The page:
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Recharacterization Riddles

How Roth recharacterization works with minimum distributions, spousal rollover, death, tax return due date, and the 30-day waiting period.

Natalie Choate, 10/14/2011

The reviews are in for the new edition of Natalie Choate's best-selling book Life and Death Planning for Retirement Benefits (7th ed. 2011): "Your book has been a tremendously valuable resource to our firm." "I have found this book extremely helpful." "We have read and used it in many cases already." "I love the 7th edition!" "It's paid for itself already by answering several questions." "I ordered these for our company last week, and everyone loves it!" "GREAT BOOK!" To find out why your colleagues (and competitors) are raving about the new edition of Life and Death Planning for Retirement Benefits, visit www.ataxplan.com.

With investment values tumbling, and the deadline for recharacterizing 2010 Roth conversions rapidly approaching, my inbox is full of recharacterization questions. Here are speedy answers to how Roth recharacterization works with minimum distributions, spousal rollover, death, tax return due date, and the 30-day waiting period.

As a reminder, "recharacterizing" a Roth conversion means undoing (reversing) the Roth conversion by transferring the converted amount (plus or minus earnings or losses thereon) into a traditional IRA. If done in a timely manner and performed according to IRS regulations, a recharacterization is treated as if the original conversion never occurred.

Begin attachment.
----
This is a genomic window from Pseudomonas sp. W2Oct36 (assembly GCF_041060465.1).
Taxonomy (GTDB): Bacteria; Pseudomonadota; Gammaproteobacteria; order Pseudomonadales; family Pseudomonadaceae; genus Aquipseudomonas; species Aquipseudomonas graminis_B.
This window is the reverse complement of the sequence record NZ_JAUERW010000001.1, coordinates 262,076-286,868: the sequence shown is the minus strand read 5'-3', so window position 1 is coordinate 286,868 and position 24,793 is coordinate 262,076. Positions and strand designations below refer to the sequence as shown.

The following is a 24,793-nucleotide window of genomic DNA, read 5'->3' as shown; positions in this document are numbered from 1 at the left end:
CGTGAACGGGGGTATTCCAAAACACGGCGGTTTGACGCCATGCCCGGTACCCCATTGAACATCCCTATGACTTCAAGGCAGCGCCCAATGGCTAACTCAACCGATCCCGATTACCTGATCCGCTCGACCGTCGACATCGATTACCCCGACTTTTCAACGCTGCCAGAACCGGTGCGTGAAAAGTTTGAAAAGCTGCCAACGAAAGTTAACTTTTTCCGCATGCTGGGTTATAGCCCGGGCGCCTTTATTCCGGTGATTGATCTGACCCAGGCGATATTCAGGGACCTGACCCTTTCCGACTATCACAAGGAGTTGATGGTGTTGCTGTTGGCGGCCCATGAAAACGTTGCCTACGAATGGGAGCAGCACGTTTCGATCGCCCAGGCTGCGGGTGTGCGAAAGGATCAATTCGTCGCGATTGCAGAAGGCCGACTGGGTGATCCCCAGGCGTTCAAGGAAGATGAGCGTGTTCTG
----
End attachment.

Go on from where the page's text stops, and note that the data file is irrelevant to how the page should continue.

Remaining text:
Question: In 2010, "Caleb" converted $300,000 of his $1 million traditional IRA to a Roth IRA. He filed his 2010 tax return before April 15, 2011, and elected to spread the income resulting from the conversion ($300,000) over two years (2011-2012). Now both his IRAs have declined by 25%. He would like to reverse his 2010 conversion. Can he? Should he? How does he do it? And once he does it, how long does he have to wait to re-convert to a Roth? (He wants to convert $300,000 again as soon as possible to catch the current market values, which he believes are low.) He has no other IRAs, either Roth or traditional.

Answer: Caleb definitely can recharacterize his Roth conversion now (until October 17, 2011), even though he already filed his tax return for 2010. The deadline for this type of statutory election is the due date of the tax return "with extensions," but IRS regulations provide that the deadline is automatically extended as long as the individual filed his tax return "on time," which Caleb did. Of course, if he recharacterizes, he will have to file an amended return for 2010, to "unreport" the conversion.

Should he recharacterize? That's a case-by-case decision. He needs to weigh the immediate tax savings of recharacterizing against the hassle of doing so and the tax cost of later reconverting (or taking taxable distributions from) the recharacterized amounts. In some cases, the higher tax bracket that will apply to future minimum distributions from the traditional IRA (which will be increased because of the recharacterization), or to a later Roth conversion of the recharacterized amount, outweigh the immediate tax savings of recharacterizing to capture an investment decline.